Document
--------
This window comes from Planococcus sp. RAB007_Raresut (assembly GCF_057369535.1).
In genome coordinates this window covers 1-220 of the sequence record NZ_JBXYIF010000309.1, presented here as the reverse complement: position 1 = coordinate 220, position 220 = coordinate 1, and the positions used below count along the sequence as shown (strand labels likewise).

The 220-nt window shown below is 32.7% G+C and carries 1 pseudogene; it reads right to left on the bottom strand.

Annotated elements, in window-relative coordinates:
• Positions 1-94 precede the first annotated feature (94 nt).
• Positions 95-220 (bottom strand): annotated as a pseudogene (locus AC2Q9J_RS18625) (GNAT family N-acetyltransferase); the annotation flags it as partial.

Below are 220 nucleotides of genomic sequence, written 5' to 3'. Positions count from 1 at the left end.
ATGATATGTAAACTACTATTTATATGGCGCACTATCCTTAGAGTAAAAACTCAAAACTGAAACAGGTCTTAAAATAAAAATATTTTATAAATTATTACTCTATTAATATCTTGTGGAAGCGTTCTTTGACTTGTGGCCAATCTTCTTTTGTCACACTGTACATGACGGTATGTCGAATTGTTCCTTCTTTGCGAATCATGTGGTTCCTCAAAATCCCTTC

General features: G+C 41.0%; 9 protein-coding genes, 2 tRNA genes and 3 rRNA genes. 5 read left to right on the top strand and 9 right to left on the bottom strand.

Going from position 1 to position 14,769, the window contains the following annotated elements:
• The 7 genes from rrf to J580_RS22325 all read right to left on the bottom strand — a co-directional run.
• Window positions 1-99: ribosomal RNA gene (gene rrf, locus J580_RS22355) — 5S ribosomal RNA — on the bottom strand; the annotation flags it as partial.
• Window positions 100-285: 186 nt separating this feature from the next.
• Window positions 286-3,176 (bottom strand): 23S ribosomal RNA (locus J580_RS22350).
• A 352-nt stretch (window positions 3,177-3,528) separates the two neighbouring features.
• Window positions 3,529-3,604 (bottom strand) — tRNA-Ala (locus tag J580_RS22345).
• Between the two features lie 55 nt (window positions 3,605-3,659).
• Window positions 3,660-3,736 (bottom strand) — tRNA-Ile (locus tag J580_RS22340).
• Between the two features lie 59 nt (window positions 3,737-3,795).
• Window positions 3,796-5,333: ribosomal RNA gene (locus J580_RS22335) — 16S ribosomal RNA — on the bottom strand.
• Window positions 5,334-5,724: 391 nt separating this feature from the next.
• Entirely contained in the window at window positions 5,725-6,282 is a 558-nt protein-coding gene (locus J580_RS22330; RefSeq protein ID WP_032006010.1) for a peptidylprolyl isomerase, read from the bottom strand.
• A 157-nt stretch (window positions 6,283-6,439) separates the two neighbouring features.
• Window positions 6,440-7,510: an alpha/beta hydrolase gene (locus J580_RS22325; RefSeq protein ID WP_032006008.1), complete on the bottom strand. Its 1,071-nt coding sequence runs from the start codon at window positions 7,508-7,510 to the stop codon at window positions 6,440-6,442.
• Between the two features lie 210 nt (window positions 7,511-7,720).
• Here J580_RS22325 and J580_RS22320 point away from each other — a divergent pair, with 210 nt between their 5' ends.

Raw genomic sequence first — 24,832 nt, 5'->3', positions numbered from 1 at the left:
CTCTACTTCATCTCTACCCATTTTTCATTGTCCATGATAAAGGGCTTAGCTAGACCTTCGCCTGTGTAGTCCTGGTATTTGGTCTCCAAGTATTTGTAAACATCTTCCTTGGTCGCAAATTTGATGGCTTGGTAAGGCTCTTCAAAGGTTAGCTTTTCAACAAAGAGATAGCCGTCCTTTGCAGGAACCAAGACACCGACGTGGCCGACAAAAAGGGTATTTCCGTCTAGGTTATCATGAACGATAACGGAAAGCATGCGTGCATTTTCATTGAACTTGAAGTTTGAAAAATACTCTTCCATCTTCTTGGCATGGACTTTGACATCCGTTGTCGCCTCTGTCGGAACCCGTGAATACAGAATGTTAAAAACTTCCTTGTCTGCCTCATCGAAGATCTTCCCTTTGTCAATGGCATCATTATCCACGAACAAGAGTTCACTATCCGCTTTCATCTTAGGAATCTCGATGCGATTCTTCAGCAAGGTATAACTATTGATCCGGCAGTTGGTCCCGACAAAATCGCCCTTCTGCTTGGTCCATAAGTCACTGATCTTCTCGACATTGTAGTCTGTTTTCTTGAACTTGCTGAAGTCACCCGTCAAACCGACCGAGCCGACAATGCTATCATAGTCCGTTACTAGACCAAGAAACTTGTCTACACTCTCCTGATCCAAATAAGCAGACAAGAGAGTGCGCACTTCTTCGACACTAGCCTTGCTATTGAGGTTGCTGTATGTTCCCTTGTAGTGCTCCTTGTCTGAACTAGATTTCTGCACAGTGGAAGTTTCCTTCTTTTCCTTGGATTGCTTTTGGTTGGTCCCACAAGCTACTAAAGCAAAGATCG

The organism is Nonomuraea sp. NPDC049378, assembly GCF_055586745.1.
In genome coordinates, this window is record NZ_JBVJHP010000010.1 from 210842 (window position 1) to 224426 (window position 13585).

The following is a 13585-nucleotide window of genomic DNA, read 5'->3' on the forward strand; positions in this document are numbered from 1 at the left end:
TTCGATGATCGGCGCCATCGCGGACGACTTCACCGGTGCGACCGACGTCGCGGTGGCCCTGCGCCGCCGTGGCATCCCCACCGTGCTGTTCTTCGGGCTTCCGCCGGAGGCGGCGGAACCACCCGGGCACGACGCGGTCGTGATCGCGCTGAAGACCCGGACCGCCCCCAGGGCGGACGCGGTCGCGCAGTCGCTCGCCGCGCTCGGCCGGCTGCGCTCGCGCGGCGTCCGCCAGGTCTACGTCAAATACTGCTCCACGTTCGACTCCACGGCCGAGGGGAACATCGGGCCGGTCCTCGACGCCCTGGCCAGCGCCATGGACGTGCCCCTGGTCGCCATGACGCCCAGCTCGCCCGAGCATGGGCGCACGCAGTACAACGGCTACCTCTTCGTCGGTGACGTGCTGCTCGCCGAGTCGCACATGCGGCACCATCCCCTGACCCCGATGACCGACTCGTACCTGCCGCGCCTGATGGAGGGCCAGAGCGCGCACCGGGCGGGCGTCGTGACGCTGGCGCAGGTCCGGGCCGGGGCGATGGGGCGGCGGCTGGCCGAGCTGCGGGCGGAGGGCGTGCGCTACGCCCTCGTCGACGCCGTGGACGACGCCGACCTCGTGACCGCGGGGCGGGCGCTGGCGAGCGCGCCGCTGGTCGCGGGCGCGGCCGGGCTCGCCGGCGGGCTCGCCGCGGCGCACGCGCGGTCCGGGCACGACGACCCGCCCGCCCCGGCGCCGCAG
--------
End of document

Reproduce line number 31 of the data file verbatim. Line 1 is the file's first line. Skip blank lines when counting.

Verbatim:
The following is a 13585-nucleotide window of genomic DNA, read 5'->3' on the forward strand; positions in this document are numbered from 1 at the left end: